Monday, January 2, 2017. Environment Canada Weather Forecast Issued 10:30 AM PST for today, tonight and Tuesday: wind northeast 20 to 30 knots except northeast 15 over northern sections. The Weather Network shows winds in the Sooke area are presently from the NE gusting around 43 km/h and sustaining at that level through tonight. The wind chill is -8°C which will also be sustained through to evening and into the night.

New Year’s Eve on December 31, 2016 is expected to be cold on the west shore, with near-zero or slightly below-zero temperatures. But not much chance of rain or snow. See the above Weather Network links for details.

weather-sooke-minus4-at518pmdec1616ADVISORY FOR the weekend of DECEMBER 17 & 18, 2016 [from Environment Canada]. 
More snow expected later this weekend for the south coast. A Pacific front reaching the British Columbia coast Saturday night will spread snow to the south coast. Snow will continue through Sunday. The Arctic air that has been with us for nearly two weeks will finally be flushed out by milder Pacific air. Snow will gradually change to rain beginning Sunday night. As usual, snowfalls will be highly variable; current thinking is 5 to 15 cm of snow by dinner time Sunday with the higher amounts expected inland and over higher terrain.For Metro Vancouver and most south coast areas a complete change-over to rain is likely by Monday morning. In eastern sections of the Fraser Valley and from Squamish to Whistler the temperatures will remain low enough that snow may persist well into Monday adding to Sunday’s snowfall. During the change-over there will be a risk of freezing rain for the Fraser Valley, Howe Sound, and inland communities of Vancouver Island including Port Alberni. Moderate rainfall in combination with melting snow could cause localized flooding on Monday. Please continue to monitor alerts and forecasts issued by Environment Canada. To report severe weather, send an email to or tweet reports to #BCStorm .  [Graphic for Sooke is from 5:18 pm, Friday Dec 16/16]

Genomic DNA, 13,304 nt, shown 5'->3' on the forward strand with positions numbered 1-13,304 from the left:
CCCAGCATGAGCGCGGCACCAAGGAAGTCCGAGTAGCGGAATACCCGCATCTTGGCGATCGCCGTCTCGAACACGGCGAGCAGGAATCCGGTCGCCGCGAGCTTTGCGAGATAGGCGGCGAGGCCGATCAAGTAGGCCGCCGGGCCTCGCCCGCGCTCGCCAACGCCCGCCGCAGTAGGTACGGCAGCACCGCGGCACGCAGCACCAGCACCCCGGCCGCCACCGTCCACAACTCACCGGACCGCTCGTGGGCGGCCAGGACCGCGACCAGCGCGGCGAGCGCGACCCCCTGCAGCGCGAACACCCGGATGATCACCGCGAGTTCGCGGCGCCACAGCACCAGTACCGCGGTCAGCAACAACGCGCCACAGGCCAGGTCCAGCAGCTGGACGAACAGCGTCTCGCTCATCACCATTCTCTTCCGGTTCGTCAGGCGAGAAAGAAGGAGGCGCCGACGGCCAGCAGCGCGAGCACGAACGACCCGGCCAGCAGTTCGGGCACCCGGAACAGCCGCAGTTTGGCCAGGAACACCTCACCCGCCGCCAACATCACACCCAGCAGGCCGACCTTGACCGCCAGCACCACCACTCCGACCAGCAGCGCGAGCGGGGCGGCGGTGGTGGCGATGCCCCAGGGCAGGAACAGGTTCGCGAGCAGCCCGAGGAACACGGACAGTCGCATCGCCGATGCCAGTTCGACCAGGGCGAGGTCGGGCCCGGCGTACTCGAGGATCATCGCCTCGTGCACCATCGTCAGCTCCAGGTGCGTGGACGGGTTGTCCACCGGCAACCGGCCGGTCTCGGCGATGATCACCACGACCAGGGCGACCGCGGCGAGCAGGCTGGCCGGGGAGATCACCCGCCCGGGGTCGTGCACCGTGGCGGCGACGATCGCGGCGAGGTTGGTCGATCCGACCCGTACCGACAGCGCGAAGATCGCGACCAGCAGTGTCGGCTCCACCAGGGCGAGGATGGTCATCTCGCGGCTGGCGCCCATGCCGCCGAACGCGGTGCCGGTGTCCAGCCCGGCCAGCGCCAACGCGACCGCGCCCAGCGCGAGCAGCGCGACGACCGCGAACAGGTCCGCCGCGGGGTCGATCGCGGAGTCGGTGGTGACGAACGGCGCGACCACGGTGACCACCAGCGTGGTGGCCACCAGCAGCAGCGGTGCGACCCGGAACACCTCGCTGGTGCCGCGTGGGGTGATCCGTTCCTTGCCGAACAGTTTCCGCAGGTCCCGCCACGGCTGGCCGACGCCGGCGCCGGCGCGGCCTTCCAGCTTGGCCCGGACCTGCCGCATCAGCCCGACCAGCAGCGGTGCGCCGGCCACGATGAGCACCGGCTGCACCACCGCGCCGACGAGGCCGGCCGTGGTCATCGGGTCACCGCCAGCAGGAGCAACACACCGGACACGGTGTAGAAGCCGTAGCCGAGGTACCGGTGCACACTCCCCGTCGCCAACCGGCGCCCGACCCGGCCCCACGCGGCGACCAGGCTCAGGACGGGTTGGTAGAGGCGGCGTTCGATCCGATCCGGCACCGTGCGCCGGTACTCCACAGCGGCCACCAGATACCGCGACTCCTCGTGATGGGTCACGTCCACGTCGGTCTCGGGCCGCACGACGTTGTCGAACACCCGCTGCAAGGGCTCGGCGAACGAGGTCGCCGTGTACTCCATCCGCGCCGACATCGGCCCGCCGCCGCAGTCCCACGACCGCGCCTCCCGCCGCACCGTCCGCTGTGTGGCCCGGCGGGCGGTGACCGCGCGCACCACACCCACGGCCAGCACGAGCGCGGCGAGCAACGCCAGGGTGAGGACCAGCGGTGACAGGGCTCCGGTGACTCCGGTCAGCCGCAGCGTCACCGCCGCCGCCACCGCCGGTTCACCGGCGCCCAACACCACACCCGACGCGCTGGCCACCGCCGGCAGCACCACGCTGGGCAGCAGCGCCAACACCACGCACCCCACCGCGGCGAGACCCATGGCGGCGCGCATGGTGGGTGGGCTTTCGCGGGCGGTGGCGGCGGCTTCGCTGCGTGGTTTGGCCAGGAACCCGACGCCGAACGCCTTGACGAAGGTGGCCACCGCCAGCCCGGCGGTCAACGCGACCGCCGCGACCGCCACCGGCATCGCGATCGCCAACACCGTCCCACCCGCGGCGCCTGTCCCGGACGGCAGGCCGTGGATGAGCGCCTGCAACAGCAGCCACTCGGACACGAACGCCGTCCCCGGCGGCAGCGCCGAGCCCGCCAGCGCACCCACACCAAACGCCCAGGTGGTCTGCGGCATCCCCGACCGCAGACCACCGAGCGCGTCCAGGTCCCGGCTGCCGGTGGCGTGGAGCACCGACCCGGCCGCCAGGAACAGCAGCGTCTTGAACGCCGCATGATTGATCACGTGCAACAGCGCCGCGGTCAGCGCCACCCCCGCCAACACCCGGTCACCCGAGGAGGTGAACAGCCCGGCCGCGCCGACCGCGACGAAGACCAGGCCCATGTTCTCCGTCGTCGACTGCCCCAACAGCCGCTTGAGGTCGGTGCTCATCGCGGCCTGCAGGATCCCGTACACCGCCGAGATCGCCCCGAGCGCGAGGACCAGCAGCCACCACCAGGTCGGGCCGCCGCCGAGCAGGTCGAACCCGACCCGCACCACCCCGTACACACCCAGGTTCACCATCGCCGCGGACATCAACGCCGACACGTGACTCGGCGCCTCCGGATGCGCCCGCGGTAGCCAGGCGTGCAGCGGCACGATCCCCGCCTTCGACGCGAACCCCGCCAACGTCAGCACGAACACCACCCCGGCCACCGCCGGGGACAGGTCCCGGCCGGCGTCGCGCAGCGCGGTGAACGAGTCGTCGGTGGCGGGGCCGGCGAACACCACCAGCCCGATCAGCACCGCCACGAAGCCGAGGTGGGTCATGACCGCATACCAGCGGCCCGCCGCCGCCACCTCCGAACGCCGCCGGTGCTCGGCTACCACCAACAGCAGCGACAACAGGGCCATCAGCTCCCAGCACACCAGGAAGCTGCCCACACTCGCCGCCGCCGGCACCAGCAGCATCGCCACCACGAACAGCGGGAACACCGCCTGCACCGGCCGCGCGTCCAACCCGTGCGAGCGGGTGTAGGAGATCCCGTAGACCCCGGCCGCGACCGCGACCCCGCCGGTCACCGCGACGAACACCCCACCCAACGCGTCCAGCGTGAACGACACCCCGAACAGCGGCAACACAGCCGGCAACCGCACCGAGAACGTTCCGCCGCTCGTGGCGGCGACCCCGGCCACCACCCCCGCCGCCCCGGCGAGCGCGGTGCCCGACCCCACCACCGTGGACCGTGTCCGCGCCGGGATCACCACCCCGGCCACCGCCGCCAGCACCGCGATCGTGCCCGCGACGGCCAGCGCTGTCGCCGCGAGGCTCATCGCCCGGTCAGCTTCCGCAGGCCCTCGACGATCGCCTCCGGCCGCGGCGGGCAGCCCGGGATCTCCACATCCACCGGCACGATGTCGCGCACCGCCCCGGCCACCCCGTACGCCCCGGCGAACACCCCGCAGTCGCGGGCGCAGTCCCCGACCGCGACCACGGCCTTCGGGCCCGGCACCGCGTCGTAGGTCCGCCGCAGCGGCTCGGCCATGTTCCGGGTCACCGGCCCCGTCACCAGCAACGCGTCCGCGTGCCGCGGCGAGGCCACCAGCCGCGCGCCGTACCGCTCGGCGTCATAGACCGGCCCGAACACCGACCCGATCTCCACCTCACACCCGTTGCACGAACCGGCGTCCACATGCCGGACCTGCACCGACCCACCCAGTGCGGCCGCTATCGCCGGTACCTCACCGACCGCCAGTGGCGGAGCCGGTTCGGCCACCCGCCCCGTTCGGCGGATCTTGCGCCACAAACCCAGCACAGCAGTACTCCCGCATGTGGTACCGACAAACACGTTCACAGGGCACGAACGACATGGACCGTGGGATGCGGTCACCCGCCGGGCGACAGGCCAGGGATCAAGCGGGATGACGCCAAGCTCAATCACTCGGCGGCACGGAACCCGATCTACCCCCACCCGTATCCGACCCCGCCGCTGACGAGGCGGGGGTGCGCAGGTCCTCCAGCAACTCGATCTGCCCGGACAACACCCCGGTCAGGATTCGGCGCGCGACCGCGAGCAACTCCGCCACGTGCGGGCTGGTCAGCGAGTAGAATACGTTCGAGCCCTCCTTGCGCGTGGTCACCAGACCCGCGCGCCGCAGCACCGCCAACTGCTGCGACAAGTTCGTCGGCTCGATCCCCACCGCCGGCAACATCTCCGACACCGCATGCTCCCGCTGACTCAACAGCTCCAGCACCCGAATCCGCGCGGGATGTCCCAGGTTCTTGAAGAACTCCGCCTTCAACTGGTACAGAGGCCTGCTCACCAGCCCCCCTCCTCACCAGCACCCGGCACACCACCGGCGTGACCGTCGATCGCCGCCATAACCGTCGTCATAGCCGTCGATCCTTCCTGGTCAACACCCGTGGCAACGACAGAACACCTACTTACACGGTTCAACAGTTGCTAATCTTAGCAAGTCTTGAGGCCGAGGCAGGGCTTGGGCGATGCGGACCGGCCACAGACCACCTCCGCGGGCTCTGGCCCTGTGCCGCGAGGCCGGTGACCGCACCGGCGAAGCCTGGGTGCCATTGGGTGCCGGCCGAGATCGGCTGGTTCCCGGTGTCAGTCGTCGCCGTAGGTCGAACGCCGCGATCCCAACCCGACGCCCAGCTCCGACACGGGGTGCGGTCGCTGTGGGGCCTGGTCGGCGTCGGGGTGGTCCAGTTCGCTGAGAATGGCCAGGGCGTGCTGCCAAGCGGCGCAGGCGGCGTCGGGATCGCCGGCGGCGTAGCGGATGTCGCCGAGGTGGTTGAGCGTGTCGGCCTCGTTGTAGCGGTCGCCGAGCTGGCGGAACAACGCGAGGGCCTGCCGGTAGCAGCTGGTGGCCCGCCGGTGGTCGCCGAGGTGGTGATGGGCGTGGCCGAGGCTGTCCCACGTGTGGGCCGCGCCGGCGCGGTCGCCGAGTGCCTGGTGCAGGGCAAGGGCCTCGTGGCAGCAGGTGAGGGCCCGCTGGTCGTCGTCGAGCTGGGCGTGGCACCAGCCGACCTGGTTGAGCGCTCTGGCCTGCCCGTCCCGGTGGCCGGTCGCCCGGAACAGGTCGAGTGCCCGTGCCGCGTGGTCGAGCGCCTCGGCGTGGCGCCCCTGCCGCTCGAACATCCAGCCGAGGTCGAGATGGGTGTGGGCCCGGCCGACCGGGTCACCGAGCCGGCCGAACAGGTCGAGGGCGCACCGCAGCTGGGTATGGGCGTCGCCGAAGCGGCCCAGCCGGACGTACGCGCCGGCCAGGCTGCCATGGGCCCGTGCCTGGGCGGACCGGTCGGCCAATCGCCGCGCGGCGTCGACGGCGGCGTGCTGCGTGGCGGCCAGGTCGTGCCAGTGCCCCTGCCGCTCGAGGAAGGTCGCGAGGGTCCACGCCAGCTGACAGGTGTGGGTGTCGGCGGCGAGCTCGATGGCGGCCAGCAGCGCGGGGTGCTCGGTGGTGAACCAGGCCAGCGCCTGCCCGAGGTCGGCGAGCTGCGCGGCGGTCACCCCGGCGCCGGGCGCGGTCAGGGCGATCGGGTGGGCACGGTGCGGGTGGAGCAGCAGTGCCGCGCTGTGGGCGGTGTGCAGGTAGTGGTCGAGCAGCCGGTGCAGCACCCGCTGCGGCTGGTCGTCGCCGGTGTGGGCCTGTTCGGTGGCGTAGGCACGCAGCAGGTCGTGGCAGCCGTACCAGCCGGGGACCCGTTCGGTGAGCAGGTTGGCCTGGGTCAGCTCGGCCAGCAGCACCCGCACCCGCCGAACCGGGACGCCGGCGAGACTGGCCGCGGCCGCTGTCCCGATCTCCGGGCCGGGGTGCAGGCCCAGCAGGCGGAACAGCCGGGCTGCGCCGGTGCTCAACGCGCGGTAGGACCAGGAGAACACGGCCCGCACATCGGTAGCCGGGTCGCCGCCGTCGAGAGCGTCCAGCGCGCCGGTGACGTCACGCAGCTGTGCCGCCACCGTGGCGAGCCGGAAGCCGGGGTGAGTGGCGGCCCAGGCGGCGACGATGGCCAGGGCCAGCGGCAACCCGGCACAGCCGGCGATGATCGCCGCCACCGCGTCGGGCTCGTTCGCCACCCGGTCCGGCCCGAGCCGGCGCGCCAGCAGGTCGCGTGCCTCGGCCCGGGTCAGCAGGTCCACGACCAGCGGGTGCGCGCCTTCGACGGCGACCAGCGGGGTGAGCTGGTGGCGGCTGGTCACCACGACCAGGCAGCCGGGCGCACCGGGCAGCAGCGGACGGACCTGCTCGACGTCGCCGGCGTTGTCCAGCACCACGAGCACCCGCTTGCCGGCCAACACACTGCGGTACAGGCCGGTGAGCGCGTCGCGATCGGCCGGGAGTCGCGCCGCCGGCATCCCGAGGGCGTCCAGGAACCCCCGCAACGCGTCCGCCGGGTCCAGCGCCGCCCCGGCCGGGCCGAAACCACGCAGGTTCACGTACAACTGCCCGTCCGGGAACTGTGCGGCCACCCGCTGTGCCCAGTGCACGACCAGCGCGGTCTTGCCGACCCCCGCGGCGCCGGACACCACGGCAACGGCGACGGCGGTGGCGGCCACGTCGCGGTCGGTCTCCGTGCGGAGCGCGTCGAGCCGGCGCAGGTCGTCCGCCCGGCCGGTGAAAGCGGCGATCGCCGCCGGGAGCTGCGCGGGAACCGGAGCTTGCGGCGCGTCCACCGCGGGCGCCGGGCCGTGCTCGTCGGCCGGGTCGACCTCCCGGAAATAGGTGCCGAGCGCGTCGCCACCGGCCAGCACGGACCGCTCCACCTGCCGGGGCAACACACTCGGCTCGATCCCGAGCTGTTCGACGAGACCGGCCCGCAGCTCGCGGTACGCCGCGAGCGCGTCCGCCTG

Winter tires are mandatory on the Trans Canada Highway (Hwy 1) Malahat section, and on Highway 18 in the Cowichan Valley area, as well as on West Coast Road (Hwy 14) west of Sooke.


WINTER WEATHER (as posted in summer 2016): The winter of 2016-2017 is predicted by meteorologists to be cooler compared to the previous two winters. Apparently if La Niña develops the way it’s trending, Vancouver Island can expect a cooler than average winter with higher than average amounts of precipitation (rain or snow).

  • Last winter (2015-2016) was milder than normal across much of Canada, says The Weather Network. This is good news for skiing and outdoor winter sports enthusiasts, but less appealing to those of us on Vancouver Island where the gardening season extends quite long compared to most other parts of Canada.
  • According to On the Snow, a low grade La Niña will be the dominate player by late fall and continue through the winter season. The storm track is predicted to favour certain areas for heavier than average snowfall. Those areas may be different than last winter, possibly including the heaviest snow occurring in the Pacific Northwest, northern Intermountain West, Great Lakes and possibly parts of the Northeast.